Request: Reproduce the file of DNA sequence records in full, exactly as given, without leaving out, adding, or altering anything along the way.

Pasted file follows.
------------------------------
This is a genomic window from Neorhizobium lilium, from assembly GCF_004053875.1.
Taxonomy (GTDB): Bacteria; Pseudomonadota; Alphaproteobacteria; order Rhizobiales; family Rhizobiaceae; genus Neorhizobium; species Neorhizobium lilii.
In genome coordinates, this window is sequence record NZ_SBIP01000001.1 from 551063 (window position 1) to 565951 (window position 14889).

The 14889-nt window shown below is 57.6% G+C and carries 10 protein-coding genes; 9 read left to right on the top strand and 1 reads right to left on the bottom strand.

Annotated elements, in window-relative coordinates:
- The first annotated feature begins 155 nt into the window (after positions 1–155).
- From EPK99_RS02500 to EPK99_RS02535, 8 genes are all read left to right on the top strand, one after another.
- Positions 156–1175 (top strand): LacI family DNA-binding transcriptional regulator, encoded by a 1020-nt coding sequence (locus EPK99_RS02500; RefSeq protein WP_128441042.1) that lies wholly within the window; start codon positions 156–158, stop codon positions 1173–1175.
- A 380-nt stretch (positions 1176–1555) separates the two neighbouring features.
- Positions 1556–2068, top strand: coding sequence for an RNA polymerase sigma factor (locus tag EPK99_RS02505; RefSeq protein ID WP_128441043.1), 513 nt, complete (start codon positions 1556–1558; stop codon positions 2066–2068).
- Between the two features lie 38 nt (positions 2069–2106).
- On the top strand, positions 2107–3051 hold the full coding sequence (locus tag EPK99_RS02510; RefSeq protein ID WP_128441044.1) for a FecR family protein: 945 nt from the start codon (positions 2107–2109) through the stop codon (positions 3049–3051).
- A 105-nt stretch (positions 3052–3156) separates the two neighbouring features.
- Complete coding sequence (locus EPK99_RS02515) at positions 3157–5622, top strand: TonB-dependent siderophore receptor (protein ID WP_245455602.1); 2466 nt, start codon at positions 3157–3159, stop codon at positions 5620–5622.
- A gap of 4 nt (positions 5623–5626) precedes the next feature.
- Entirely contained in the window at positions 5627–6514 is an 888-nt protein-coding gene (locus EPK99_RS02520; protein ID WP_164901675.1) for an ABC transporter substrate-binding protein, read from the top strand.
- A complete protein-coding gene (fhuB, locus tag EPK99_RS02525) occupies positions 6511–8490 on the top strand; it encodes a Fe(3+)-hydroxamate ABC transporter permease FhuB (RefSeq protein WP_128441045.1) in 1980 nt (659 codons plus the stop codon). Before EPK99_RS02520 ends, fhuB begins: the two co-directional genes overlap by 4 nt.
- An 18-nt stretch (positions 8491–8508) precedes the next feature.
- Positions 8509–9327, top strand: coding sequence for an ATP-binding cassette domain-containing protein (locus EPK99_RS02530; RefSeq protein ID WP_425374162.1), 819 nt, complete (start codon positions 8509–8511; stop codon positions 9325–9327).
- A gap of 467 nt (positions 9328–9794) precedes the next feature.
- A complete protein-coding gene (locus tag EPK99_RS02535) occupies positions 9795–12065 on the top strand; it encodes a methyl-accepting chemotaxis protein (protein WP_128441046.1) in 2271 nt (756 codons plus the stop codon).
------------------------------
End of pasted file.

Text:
This is a genomic window from Neorhizobium lilium, from assembly GCF_004053875.1.
Taxonomy (GTDB): Bacteria; Pseudomonadota; Alphaproteobacteria; order Rhizobiales; family Rhizobiaceae; genus Neorhizobium; species Neorhizobium lilii.
In genome coordinates, this window is sequence record NZ_SBIP01000001.1 from 551063 (window position 1) to 565951 (window position 14889).

The 14889-nt window shown below is 57.6% G+C and carries 10 protein-coding genes; 9 read left to right on the top strand and 1 reads right to left on the bottom strand.

Annotated elements, in window-relative coordinates:
- The first annotated feature begins 155 nt into the window (after positions 1–155).
- From EPK99_RS02500 to EPK99_RS02535, 8 genes are all read left to right on the top strand, one after another.
- Positions 156–1175 (top strand): LacI family DNA-binding transcriptional regulator, encoded by a 1020-nt coding sequence (locus EPK99_RS02500; RefSeq protein WP_128441042.1) that lies wholly within the window; start codon positions 156–158, stop codon positions 1173–1175.
- A 380-nt stretch (positions 1176–1555) separates the two neighbouring features.
- Positions 1556–2068, top strand: coding sequence for an RNA polymerase sigma factor (locus tag EPK99_RS02505; RefSeq protein ID WP_128441043.1), 513 nt, complete (start codon positions 1556–1558; stop codon positions 2066–2068).
- Between the two features lie 38 nt (positions 2069–2106).
- On the top strand, positions 2107–3051 hold the full coding sequence (locus tag EPK99_RS02510; RefSeq protein ID WP_128441044.1) for a FecR family protein: 945 nt from the start codon (positions 2107–2109) through the stop codon (positions 3049–3051).
- A 105-nt stretch (positions 3052–3156) separates the two neighbouring features.
- Complete coding sequence (locus EPK99_RS02515) at positions 3157–5622, top strand: TonB-dependent siderophore receptor (protein ID WP_245455602.1); 2466 nt, start codon at positions 3157–3159, stop codon at positions 5620–5622.
- A gap of 4 nt (positions 5623–5626) precedes the next feature.
- Entirely contained in the window at positions 5627–6514 is an 888-nt protein-coding gene (locus EPK99_RS02520; protein ID WP_164901675.1) for an ABC transporter substrate-binding protein, read from the top strand.
- A complete protein-coding gene (fhuB, locus tag EPK99_RS02525) occupies positions 6511–8490 on the top strand; it encodes a Fe(3+)-hydroxamate ABC transporter permease FhuB (RefSeq protein WP_128441045.1) in 1980 nt (659 codons plus the stop codon). Before EPK99_RS02520 ends, fhuB begins: the two co-directional genes overlap by 4 nt.
- An 18-nt stretch (positions 8491–8508) precedes the next feature.
- Positions 8509–9327, top strand: coding sequence for an ATP-binding cassette domain-containing protein (locus EPK99_RS02530; RefSeq protein ID WP_425374162.1), 819 nt, complete (start codon positions 8509–8511; stop codon positions 9325–9327).
- A gap of 467 nt (positions 9328–9794) precedes the next feature.
- A complete protein-coding gene (locus tag EPK99_RS02535) occupies positions 9795–12065 on the top strand; it encodes a methyl-accepting chemotaxis protein (protein WP_128441046.1) in 2271 nt (756 codons plus the stop codon).